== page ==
6. Finally, Regional Councils have a mixed track record in protecting the environment. That together with the vague wording around the timing of implementation, and existing disconnects between landowners and Regional Councils, suggest that these freshwater policies will not result in an improvement in freshwater quality any time soon. 

Background

  1. As landowners, our members are all affected by freshwater quality and the proposed National Policy Statement for Freshwater Management. We accept that freshwater quality is continuing to deteriorate around the country and realise that a general change of land use practices is urgently needed.

  2. The Association has over 60 years’ experience in encouraging trees on farms. As tree growers, many of our views are aligned with the NZ Forest Owners Association, various environmental groups and Beef+Lamb NZ. Like those organisations we are largely in favour of the direction, content and urgency of the proposed reforms. We seek only to comment on some specific issues.

Key policy issues

  1. The key policy issues of concern to the Association are farm plans; measures of water quality; stock exclusion from waterways; constraints on intensification; and performance and enforcement. Dealing with these in turn:

Farm Plans

  1. The Association fully supports the proposed requirement for compulsory Farm Plans with Freshwater modules. An implied element in these plans is tree planting to retire land from grazing, reduce erosion and buffer watercourses. We would like to see accredited farm environment planning advisors suitably trained in the use of trees on farms to ensure that any such planting is well planned, environmentally sound and commercially effective. Urgency and cost requires it is done right first time.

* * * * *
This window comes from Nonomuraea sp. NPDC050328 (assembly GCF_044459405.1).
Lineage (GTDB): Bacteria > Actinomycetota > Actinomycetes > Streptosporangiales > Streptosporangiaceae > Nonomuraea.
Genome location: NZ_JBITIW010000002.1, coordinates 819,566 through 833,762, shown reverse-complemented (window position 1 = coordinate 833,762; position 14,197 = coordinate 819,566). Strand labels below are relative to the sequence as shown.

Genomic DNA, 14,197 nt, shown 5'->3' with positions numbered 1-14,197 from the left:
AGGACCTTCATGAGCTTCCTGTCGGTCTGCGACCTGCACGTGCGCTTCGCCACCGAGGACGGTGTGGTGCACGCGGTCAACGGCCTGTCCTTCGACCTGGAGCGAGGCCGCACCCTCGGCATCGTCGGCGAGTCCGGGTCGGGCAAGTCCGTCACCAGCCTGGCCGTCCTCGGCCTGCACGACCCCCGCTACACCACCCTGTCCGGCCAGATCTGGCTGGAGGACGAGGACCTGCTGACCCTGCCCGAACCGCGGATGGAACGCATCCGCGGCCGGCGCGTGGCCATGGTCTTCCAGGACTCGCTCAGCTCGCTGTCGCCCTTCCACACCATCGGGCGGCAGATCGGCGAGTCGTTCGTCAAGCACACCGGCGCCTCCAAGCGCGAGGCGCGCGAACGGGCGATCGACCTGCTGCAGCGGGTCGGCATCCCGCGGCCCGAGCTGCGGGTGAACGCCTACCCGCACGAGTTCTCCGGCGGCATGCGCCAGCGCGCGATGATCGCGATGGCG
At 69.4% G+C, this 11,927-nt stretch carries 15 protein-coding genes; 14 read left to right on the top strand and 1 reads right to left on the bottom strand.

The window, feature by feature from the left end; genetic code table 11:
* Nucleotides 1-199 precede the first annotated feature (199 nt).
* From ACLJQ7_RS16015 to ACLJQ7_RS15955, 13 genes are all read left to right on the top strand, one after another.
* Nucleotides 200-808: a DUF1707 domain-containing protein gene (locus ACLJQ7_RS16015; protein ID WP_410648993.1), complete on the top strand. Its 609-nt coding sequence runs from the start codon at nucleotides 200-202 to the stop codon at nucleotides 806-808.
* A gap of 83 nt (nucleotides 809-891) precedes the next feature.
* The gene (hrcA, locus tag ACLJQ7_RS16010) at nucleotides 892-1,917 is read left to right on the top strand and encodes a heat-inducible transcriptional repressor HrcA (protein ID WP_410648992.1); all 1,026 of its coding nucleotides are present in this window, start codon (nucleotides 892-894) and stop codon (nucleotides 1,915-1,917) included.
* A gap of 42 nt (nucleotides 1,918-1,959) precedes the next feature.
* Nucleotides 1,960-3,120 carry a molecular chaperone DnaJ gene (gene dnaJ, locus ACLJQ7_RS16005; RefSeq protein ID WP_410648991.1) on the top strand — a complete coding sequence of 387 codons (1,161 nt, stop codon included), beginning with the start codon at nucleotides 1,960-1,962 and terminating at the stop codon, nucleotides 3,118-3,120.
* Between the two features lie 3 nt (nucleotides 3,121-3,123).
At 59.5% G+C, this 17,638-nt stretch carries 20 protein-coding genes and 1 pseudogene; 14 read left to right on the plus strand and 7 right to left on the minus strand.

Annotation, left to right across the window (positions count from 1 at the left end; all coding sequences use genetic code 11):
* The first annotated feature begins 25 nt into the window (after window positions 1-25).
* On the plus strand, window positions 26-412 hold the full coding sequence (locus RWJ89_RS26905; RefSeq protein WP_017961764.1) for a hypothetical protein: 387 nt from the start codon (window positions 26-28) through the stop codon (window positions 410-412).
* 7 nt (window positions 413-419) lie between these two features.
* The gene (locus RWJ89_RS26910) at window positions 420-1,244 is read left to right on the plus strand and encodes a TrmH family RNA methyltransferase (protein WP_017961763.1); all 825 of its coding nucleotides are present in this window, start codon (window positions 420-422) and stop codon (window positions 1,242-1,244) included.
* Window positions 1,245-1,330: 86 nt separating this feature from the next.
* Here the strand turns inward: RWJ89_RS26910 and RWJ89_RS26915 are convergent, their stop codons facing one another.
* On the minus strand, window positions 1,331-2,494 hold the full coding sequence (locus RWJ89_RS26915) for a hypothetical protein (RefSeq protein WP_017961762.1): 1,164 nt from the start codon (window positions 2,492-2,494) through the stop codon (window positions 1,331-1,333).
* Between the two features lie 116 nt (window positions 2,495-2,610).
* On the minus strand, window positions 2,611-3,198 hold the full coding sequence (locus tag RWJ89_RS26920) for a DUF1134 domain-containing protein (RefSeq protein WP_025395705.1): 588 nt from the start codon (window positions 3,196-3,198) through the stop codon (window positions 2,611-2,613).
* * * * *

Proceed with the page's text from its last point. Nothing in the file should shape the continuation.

Measures of water quality

  1. We note that Regional Councils must work within the National Objectives Framework to ensure water quality in their area meets or exceeds certain bottom lines set out in Appendix 2 of the Draft National Policy Statement. Most of the time we believe small forest owners will have no trouble meeting these bottom lines. However it might be difficult to achieve the suspended sediment targets when forests are being harvested. For example, small growers may be required to adopt practices such as strewing harvest residues (slash) over cutover land to reduce the impact of heavy rain on bare earth. However such practices may be in conflict with other requirements such as removing residues to reduce the risk of debris flows. Constructive dialogue will be needed with Regional Councils to resolve this. 

Stock exclusion from waterways

  1. We note the provisions for excluding stock from rivers, wetlands and lakes and the intention to define “low-slope land” as having an incline of no more than 5, 7 or 10 degrees. While some small forest owners grow trees on gentle land, many use land that is steeper than 10 degrees and we generally have no problem with these proposals. 

  2. However we also note that Regional Councils are allowed to introduce more stringent provisions for excluding stock. Last month Greater Wellington Regional Council’s proposed Natural Resources Plan ruled that sheep must be excluded from waterways on all land, irrespective of slope. This rule is patently stupid because (i) it is economically unrealistic to fence all waterways in hill country and (ii) sheep do not like going into water anyway. Again, constructive dialogue will be needed with any Regional Council who considers such an unworkable idea.

Constraints on intensification

  1. We note that clause 35 of the Consultation Draft of the Proposed National Environmental Standards for Freshwater requires a landowner to get a resource consent for any intensification of land use, until such time as the local Regional Council has implemented the National Policy Statement. On the face of it this interim measure is a logical way of stopping things getting worse.